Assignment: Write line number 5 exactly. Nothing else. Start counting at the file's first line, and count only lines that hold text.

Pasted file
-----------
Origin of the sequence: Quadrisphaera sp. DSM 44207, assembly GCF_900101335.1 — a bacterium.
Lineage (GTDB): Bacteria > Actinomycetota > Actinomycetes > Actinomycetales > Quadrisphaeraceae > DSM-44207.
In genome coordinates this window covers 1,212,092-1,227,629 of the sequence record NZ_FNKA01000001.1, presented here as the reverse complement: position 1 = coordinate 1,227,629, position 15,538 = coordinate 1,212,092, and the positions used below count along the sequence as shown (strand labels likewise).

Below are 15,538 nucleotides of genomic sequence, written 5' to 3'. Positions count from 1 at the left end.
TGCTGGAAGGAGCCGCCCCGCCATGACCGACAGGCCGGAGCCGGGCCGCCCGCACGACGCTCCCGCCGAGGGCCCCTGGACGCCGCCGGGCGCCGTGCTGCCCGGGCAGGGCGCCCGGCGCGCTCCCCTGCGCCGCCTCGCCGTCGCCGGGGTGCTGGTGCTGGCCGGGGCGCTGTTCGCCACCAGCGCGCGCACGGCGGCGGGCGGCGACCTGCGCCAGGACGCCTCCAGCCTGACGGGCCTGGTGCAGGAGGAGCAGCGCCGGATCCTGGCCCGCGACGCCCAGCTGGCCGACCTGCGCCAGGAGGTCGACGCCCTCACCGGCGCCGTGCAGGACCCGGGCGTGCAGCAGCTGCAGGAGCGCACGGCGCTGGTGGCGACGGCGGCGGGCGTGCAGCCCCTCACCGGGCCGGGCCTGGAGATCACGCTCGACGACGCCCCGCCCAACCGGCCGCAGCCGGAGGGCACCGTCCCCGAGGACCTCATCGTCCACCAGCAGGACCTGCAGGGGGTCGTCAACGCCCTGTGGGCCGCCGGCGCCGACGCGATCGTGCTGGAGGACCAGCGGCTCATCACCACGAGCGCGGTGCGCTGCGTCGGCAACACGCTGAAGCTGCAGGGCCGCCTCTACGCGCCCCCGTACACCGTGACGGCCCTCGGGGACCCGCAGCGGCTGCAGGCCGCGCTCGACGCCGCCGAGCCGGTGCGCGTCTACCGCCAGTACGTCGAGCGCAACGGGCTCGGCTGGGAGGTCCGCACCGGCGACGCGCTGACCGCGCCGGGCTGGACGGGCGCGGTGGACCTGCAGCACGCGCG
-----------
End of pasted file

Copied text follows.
TGCTGGAAGGAGCCGCCCCGCCATGACCGACAGGCCGGAGCCGGGCCGCCCGCACGACGCTCCCGCCGAGGGCCCCTGGACGCCGCCGGGCGCCGTGCTGCCCGGGCAGGGCGCCCGGCGCGCTCCCCTGCGCCGCCTCGCCGTCGCCGGGGTGCTGGTGCTGGCCGGGGCGCTGTTCGCCACCAGCGCGCGCACGGCGGCGGGCGGCGACCTGCGCCAGGACGCCTCCAGCCTGACGGGCCTGGTGCAGGAGGAGCAGCGCCGGATCCTGGCCCGCGACGCCCAGCTGGCCGACCTGCGCCAGGAGGTCGACGCCCTCACCGGCGCCGTGCAGGACCCGGGCGTGCAGCAGCTGCAGGAGCGCACGGCGCTGGTGGCGACGGCGGCGGGCGTGCAGCCCCTCACCGGGCCGGGCCTGGAGATCACGCTCGACGACGCCCCGCCCAACCGGCCGCAGCCGGAGGGCACCGTCCCCGAGGACCTCATCGTCCACCAGCAGGACCTGCAGGGGGTCGTCAACGCCCTGTGGGCCGCCGGCGCCGACGCGATCGTGCTGGAGGACCAGCGGCTCATCACCACGAGCGCGGTGCGCTGCGTCGGCAACACGCTGAAGCTGCAGGGCCGCCTCTACGCGCCCCCGTACACCGTGACGGCCCTCGGGGACCCGCAGCGGCTGCAGGCCGCGCTCGACGCCGCCGAGCCGGTGCGCGTCTACCGCCAGTACGTCGAGCGCAACGGGCTCGGCTGGGAGGTCCGCACCGGCGACGCGCTGACCGCGCCGGGCTGGACGGGCGCGGTGGACCTGCAGCACGCGCG